Tag Archives: Peace

The Art of Letting Go

I was recently reading a book called, “Pray, Write, Grow: Cultivating Prayer and Writing Together” by Ed Cyzewski when he shared something that hit my chest like a brick.  Talking about himself…

“Anxiety and fear became habits that have worn their way into my life after years of practice.  I also suspect they are behind my desire to control my life circumstances and the rage I feel when circumstances don’t line up the way I want.  So many events in my early life felt completely chaotic and out of control, that I’ve made myself a nervous, controlling wreck trying to reassert control over at least a few things.”

As I said this was Ed describing himself but he easily could have been describing me even though he has never met me.  Many people don’t know this but anxiety can show up in someone’s life as irritability and that is definitely one way it shows up in mine.  When things don’t go the way I have planned or there are unexpected changes it can throw me for a loop. As with Ed, earlier in my life, things felt pretty chaotic.  I moved several times back and forth across states, switching schools, trying to make new friends all the while trying to adjust to not only my parent’s divorce but also my new surroundings.

I can remember when I moved back to Iowa with my mother and younger brother I was filled with a lot of anger and rage.  Not only was I dealing with the task of making new friends but also a drastic decline in finances.  While my mother did her best it still was not enough to make ends meet so we received food stamps and welfare.  My brother and I were two of the kids whose names were placed on the Christmas trees at Christmas time in need of gifts, I received free school lunches and free school supplies donated from churches.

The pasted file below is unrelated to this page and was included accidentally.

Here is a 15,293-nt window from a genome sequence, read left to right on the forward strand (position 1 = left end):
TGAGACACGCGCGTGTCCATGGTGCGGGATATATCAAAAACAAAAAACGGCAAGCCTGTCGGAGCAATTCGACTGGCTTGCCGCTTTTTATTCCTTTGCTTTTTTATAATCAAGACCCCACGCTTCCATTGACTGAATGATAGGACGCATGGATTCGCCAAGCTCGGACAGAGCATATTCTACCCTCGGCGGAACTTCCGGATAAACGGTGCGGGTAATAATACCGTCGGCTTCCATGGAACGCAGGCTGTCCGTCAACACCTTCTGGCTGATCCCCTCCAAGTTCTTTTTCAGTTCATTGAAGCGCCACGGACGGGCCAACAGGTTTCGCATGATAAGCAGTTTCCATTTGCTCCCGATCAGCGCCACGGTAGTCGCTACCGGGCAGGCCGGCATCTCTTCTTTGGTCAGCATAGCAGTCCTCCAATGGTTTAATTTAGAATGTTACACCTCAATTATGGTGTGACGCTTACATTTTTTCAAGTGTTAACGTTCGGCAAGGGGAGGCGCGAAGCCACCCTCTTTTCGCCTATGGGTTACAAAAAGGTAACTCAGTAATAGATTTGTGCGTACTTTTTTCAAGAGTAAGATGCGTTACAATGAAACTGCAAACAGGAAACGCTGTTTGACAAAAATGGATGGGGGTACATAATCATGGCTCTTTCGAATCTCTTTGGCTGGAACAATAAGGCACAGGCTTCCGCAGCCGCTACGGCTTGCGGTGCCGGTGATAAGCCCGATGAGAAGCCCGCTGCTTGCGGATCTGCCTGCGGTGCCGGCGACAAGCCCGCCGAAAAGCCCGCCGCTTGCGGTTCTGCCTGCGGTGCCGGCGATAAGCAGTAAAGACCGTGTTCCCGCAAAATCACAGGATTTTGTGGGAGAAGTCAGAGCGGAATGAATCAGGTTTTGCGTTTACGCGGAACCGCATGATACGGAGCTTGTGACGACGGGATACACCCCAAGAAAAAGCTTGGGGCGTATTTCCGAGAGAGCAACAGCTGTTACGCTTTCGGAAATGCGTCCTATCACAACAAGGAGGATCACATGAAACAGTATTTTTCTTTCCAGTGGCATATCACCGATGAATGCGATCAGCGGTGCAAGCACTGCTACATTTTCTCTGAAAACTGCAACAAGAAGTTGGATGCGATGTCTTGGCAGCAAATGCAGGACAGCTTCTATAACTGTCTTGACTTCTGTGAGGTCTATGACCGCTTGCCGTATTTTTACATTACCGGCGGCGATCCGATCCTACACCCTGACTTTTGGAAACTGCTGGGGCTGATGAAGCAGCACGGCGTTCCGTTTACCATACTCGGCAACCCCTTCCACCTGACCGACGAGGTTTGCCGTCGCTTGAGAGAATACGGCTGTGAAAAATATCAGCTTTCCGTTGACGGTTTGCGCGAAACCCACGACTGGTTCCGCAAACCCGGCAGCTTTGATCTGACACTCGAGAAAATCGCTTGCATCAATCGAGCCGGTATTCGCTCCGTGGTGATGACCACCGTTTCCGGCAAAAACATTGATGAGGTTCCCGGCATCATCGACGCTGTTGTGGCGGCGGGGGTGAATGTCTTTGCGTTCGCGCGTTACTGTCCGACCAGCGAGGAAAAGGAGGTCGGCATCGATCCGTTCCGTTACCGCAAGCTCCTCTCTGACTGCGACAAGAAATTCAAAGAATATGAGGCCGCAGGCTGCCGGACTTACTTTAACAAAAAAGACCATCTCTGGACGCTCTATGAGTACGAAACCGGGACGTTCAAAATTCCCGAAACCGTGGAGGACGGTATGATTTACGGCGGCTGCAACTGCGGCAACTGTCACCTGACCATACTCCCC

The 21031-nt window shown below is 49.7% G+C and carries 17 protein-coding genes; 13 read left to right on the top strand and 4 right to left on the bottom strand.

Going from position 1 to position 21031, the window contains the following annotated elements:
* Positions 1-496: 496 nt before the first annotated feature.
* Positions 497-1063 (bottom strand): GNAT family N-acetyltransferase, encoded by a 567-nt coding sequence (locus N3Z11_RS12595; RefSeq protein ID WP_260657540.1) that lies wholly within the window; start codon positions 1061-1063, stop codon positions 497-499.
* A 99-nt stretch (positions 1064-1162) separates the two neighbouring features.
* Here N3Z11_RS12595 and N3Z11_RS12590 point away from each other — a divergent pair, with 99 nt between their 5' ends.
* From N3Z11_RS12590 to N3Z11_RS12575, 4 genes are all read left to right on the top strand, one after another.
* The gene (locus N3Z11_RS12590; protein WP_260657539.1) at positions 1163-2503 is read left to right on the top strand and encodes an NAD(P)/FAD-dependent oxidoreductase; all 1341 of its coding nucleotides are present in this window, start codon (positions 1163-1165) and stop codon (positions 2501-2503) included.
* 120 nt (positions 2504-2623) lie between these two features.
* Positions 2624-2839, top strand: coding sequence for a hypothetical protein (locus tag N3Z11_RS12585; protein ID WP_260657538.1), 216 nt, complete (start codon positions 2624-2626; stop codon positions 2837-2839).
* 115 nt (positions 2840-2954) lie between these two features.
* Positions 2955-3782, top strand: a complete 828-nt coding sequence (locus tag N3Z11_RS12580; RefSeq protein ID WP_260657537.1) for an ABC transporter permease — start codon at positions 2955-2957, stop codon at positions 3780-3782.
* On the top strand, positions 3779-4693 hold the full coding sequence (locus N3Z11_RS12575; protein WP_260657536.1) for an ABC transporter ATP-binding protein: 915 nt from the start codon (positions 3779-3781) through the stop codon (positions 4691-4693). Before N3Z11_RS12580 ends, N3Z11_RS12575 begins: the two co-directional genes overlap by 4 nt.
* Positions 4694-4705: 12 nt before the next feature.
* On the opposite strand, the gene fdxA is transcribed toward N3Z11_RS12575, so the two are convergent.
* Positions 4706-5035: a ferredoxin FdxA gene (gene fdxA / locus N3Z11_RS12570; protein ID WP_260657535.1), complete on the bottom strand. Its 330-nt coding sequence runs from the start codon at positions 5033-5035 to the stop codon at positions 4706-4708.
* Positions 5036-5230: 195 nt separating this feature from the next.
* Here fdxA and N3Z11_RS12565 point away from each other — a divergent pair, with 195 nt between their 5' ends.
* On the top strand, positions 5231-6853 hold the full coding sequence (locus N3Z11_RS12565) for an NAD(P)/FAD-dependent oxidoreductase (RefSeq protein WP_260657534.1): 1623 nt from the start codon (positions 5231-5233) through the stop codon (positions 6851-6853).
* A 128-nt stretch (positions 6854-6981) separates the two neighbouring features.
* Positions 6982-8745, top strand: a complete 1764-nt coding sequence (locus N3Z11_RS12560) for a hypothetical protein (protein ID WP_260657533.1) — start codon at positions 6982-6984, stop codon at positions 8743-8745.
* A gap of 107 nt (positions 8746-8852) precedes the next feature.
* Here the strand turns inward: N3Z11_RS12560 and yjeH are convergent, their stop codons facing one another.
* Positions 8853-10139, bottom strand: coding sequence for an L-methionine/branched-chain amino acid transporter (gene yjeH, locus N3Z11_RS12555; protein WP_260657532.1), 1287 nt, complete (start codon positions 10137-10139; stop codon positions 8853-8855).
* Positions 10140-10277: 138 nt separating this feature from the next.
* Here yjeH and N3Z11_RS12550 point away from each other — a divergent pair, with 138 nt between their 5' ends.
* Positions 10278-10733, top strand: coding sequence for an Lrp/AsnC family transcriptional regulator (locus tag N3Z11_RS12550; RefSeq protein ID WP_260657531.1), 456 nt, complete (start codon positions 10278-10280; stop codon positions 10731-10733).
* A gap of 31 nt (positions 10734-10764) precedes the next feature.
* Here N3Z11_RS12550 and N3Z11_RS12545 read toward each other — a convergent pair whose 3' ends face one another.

I did not want to be the kid everyone picked on because clearly, I did not have the coolest clothes and many times I was overdue for a haircut, so I discovered if I could become a class clown and also be aggressive towards other people then I might just fit in and not be the target of bullying.  This seemed to work well so I continued to act up in class, cuss words pretty much filled every sentence of mine from a very early age, and I seemed to get in fights on a normal basis.  This attitude presented a front of strength, but in actuality, it was fear and weakness in disguise.  I was greatly in need of help.